Navigating the different levels of grief is extremely difficult and there is no textbook formula to go about it. This is true for both the person grieving and the people close to them that are trying to help or bear some of the weight for them. Grief can come in many forms as well: you could mourn the loss of a person, mourn a broken relationship whether it’s a friendship or romance, or mourn a past career or hobby that you used to find solace in.
And while grieving your whole life can feel like it’s being blown up and at times, you can feel like there is no escaping the sinking feeling you feel. Oftentimes people state that grief seasons are the darkest they’ve been in, experiencing a range of emotions from anxiety, distress, loss of motivation, depression, and denial. For others, they find distractions to lose themselves in and prevent them from going to this dark place. Regardless of how they handle it, there is no doubt that it is difficult. Difficult to go through and difficult to see.
In many cases grief is experienced after a traumatic event in someone’s lives. However, there is also a thing called anticipatory grief, or the feelings and thoughts before the heavy moment actually takes place. It’s quite literally the anticipation of loss. You essentially see all the signs and side effects of an event or loss of person and you predict that it is going to turn into a total loss — you predict grief is coming.
For example, you might be getting into weekly fights with your partner or best friend and you see it going down a very dark road. You might try to hold onto the relationship or you might just see it through for months and predict how it will end. The feelings that usually come up during this pre-grief stage is resentment for the person or thing, or even the people around you that seem to be happy and aren’t affected with what’s going on in your life.
With resentment for the people around you, you might also feel isolated — like you are the only person having a hard time or going through a dark season. Then comes the intense anger for the situation you are in. This could eventually affect your physical body with body aches, headaches, weight gains or losses, and general word vomit for the situation to anyone that will listen to you. You might also start feeling numb to the pain and fall into unhealthy patterns (drinking, binge eating, etc) as a result of it.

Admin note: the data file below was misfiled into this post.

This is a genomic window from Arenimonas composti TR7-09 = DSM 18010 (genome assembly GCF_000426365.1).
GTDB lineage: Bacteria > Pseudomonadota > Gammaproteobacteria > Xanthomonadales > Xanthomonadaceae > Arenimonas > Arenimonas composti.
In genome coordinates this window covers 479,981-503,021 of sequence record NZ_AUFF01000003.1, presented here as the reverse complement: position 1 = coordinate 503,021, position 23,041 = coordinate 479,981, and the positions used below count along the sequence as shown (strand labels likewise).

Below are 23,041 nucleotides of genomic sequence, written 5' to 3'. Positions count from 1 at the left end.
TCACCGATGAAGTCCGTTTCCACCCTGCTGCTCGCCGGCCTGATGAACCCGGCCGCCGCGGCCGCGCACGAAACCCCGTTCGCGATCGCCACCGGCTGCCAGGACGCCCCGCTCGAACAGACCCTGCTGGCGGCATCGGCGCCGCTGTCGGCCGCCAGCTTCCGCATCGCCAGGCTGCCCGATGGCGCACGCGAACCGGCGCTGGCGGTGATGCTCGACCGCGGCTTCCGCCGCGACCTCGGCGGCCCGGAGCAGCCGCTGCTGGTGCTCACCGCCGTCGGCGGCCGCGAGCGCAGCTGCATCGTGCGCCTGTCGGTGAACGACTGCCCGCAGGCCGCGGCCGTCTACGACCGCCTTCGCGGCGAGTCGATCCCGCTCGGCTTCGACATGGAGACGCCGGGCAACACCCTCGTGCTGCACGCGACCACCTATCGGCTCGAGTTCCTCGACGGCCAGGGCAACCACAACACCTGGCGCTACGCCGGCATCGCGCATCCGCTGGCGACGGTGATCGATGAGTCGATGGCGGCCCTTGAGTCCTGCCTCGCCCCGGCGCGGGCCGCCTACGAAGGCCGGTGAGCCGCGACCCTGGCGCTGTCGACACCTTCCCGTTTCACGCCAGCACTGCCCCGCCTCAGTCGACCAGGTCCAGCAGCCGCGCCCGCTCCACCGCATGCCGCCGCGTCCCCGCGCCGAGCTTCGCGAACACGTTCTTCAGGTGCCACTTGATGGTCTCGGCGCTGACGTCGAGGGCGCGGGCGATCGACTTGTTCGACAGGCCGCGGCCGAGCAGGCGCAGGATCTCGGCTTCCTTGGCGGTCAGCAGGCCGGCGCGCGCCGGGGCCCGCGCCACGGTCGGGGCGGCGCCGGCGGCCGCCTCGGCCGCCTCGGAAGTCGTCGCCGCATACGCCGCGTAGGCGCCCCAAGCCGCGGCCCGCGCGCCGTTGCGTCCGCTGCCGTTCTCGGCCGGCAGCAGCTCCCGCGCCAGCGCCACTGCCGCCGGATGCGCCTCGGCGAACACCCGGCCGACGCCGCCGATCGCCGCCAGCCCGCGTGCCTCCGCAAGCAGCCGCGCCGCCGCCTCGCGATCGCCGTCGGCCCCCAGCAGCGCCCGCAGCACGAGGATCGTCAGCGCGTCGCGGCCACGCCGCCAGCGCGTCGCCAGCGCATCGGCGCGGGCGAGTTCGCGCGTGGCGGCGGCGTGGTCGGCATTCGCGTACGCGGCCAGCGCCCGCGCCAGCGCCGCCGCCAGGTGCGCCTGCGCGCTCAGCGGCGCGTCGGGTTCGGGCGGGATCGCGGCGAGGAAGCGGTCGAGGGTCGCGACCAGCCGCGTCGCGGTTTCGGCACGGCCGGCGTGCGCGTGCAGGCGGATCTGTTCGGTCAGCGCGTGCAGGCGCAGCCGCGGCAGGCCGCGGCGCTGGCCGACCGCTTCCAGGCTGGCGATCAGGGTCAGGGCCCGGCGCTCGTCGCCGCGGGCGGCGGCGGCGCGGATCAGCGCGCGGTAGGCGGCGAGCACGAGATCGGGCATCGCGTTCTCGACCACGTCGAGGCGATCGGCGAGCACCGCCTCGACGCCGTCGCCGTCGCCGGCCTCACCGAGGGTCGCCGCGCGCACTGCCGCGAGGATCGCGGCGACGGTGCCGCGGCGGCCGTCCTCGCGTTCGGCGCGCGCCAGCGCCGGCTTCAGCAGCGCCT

So how do you manage all these emotions or even prevent anticipatory grief? Sadly, there isn’t totally a way to prevent it or manage it. You kind of need to sort out your best strategy. We do however have tips. You can keep a journal and write out your feelings there. This is sometimes important if you feel like you don’t have a support system or that the people you are speaking to don’t fully grasp the gravity of your feelings. Writing it down in an abyss might make you feel like someone is listening. Writing also makes things real and if you are dealing with denial this is especially important in your process.
And speaking of a support system, you can also find a support group to join where you can get professional help and an organized way of dealing with the grief. These experts have the tools and education to help you get back on the right path and all the time to focus on you. Just remember grief is something you should not make a deadline too. You should allow yourself all the time to get through it and realize it is not an overnight thing.
If watching television is a way you process grief and you’re on the fence about getting help, maybe Ted Lasso can help you take that leap.